The regression produces the coefficients used in the model. In other words, it tells us how each facet of team performance is best weighted to predict which team will win a game. Each team variable is regressed again to account for how reliable each particular facet is throughout a season. In other words, the facets vary in terms of how consistent they are from game to game. For example, offensive passing efficiency is most consistent, and turnover rates are least consistent.
Turnover rates explain past outcomes very well, but a relatively small part of turnover rates are carried forward. If a team has a very low interception rate of 1.0%, how likely are they to continue the season with few interceptions? Chances are they will remain better than average, but not nearly as low as 1%.
Next, I create a notional team with all league-average statistics. With the regressed values of team efficiency, I use the model to generate the probability each team would win a game against the average team at a neutral site. I call the result Generic Win Probability (GWP). In theory, this should be a team’s long-term ‘true’ winning percentage.
But it’s not complete. Lastly, I take each team’s average opponent GWP, and use it adjust the numbers so that the final GWP accounts for previous strength of schedule.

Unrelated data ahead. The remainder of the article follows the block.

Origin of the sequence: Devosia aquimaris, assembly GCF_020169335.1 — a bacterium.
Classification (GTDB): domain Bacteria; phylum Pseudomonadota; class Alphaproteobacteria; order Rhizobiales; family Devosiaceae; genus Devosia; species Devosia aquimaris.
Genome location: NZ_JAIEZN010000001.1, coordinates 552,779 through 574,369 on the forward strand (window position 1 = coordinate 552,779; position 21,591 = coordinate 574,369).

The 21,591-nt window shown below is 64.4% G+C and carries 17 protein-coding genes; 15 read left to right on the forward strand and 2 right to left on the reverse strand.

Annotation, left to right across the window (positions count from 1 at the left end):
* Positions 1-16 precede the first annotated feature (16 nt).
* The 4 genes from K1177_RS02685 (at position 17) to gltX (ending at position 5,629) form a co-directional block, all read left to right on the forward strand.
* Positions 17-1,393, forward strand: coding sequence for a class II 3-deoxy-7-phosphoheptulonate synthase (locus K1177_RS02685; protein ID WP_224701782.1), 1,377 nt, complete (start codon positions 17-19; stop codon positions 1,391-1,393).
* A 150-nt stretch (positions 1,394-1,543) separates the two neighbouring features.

Generic offensive team efficiency (OGWP) can be estimated by setting each team’s defensive variables to the league average, and re-computing their probability of beating a completely average team. Generic defensive efficiency (DGWP) can be estimated in a similar way.
An explanation of the principles behind the model and an example of how it is calculated can be found here.
Each season, I end up answering the same challenges to the results of the model. So I’ll preemptively address the most common ones.
1. “Your dumb model fails to conform to my intuitive beliefs about how good each team is. And besides, it does not conform to what I’ve been told to think by [major media personality].”